By Rachel Kurzyp
Rachel is a freelance writer and a communications professional who has previously worked for Save the Children Australia and World Vision Australia. Read more of Rachel’s thoughts on her blog and be sure to say hi on Twitter @RachelKurzyp
Most non-governmental organisations (NGOs) agree that sustainability and poverty alleviation are inexorably linked. For future generations to be sustainable, communities need to be independent and empowered so they can meet their own needs, be equipped to form mutually beneficial relationships, and put in place systems and structures that contribute to the elimination of poverty. With the increasing challenges to sustainability, including food security, climate change and decreasing availability of resources, it has become clear that we must work together to eliminate poverty.
Like other organisations, businesses and governments, NGOs too are forming partnerships to create a sustainable future. While each partnership is formed for unique reasons, most NGOs seek to increase the likelihood of achieving their mission by combining core competencies and networks, amplifying their reach, discovering new ideas and fresh perspectives, and gaining access to resources and income.
An organisation with a unique partnership model
One organisation with unique partnerships is People & Planet, a small social enterprise based in Melbourne that believes in a more just and environmentally sustainable world. The dedicated team of two part time staff and one volunteer work towards this goal by raising funds for, and promoting the work of, its partner network of 42 Australian environment and social justice organisations. For some of the partner organisations, the money generated through People & Planet ensures the continuation of their work. Most of the organisations are also driven solely by dedicated and passionate volunteers. Three of the organisations which partner with People & Planet share how forming partnerships can help us create a sustainable future – MADGE (Mothers Are Demystifying GE), Familia Moja and Scarf.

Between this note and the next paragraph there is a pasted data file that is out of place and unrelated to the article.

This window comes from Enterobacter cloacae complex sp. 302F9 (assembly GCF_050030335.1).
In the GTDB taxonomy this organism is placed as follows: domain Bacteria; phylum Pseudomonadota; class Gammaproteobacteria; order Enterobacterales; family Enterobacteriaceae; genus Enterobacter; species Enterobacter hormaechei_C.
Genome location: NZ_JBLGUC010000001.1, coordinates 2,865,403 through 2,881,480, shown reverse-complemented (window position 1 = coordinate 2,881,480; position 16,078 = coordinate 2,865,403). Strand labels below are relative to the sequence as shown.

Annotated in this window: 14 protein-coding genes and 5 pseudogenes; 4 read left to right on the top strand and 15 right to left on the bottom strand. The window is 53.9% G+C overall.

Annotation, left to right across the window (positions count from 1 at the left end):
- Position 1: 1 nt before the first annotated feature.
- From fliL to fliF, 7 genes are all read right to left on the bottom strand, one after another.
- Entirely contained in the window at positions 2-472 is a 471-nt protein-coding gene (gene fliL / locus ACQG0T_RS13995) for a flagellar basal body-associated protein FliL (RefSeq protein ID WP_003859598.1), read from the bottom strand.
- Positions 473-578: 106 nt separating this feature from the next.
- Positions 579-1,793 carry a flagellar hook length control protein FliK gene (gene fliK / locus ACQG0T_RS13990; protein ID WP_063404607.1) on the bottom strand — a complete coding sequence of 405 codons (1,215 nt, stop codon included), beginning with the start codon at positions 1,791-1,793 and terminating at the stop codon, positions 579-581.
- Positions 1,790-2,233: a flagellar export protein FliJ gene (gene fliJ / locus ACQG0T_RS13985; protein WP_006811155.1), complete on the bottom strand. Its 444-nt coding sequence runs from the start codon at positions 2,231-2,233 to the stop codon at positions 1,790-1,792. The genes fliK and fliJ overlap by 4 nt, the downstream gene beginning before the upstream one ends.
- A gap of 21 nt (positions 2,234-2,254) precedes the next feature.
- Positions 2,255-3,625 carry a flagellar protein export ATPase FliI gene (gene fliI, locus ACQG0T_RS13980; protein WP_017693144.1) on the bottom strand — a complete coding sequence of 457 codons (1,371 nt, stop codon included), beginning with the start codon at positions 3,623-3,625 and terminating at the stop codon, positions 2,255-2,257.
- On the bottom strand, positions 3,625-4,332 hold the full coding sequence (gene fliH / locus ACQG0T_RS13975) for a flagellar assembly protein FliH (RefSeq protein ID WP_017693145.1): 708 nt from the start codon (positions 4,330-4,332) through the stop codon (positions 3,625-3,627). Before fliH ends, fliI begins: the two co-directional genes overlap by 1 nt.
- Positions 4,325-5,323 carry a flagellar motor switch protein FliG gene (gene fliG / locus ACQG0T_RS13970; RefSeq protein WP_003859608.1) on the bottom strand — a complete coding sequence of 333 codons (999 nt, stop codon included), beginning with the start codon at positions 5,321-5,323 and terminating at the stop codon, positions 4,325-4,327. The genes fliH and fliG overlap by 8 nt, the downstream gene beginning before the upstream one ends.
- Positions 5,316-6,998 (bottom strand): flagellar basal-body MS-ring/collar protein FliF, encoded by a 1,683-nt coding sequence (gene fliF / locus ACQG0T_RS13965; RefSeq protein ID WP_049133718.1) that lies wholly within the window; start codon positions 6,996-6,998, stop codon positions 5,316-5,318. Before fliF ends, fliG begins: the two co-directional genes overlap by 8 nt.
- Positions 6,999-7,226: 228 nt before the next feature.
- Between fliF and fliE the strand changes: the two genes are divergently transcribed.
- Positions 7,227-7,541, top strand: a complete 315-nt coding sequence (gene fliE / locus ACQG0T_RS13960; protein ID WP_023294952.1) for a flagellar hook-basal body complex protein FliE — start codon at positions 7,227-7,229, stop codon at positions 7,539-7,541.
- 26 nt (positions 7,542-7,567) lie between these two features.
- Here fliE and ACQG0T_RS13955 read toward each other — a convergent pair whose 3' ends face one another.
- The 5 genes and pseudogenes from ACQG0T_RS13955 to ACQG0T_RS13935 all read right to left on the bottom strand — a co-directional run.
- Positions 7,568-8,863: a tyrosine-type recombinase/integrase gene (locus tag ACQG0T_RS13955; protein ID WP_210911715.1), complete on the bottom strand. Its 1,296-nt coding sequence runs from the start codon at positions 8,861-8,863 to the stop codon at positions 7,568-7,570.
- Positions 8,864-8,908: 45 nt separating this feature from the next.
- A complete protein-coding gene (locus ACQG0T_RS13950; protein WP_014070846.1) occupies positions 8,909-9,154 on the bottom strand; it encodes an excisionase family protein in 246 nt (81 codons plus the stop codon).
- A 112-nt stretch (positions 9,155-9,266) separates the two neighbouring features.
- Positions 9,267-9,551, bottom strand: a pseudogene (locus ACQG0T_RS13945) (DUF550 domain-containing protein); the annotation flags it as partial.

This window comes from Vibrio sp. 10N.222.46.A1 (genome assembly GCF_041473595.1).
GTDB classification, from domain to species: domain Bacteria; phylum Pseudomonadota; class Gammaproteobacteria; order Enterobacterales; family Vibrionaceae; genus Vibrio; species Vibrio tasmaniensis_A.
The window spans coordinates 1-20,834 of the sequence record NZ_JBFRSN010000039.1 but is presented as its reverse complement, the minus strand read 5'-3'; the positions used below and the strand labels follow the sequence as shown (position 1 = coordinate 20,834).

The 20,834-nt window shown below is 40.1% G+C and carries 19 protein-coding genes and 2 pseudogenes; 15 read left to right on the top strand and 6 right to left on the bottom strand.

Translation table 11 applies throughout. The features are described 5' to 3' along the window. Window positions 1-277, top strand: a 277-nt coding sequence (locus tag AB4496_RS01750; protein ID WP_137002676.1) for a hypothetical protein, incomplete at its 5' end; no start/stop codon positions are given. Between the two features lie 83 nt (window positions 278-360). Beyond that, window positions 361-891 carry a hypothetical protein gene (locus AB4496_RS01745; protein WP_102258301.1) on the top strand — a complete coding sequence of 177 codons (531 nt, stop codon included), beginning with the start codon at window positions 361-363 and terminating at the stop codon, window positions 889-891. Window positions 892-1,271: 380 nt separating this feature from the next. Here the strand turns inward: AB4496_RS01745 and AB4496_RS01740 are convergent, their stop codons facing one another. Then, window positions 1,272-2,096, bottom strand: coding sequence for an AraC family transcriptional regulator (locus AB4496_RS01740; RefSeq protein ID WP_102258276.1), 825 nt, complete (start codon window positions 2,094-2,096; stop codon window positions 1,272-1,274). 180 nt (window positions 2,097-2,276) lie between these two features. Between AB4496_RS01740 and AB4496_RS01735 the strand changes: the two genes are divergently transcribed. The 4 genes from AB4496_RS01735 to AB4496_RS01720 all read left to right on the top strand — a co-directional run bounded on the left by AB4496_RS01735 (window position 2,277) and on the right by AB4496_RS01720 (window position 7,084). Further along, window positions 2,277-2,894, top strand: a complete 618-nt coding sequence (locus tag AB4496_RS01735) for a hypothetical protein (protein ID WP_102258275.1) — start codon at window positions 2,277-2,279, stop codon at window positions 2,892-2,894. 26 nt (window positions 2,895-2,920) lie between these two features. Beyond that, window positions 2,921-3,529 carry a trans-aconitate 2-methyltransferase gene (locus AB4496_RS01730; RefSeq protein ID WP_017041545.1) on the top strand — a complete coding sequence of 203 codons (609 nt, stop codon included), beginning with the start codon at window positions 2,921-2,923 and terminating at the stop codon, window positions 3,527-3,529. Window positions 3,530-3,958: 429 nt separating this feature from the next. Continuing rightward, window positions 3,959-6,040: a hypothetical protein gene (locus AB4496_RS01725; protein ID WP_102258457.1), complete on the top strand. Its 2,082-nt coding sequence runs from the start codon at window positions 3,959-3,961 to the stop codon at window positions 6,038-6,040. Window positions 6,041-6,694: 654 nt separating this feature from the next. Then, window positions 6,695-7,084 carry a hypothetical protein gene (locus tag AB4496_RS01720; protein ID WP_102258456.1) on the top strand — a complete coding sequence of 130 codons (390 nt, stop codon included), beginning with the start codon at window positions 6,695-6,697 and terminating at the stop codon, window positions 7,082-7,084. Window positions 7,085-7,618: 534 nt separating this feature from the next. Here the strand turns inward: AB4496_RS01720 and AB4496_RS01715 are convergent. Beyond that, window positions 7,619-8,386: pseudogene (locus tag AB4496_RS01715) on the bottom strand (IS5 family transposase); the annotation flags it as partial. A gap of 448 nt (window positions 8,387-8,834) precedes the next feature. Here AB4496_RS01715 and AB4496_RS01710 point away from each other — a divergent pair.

MADGE Co-Founder Fran Murell hopes their work ‘may change others perspectives on the world and how they fit into it.’ The group of women from Melbourne came together in 2007 concerned over genetically modified food. Since then they have been educating people about where their food comes from, who grows it and how it is grown. Murell believes people work together to improve a situation because they are guided by human values of caring for one another. This is why many people are finding great satisfaction in going to farmers markets, growing their own food, developing ways of buying directly from farmers as well as swapping and sharing food at local food swaps. MADGE believes through working with others we can repair our climate, create sustainable food systems and ‘eat our way to a future of luscious gardens, farms, fields and wildness.’ MADGE’s partnership with People & Planet allows them to gain an overview of the important and diverse issues other organisations are working on in the industry. Murell says, ‘it’s great being a part of the People & Planet family.’
Shopping and supporting businesses locally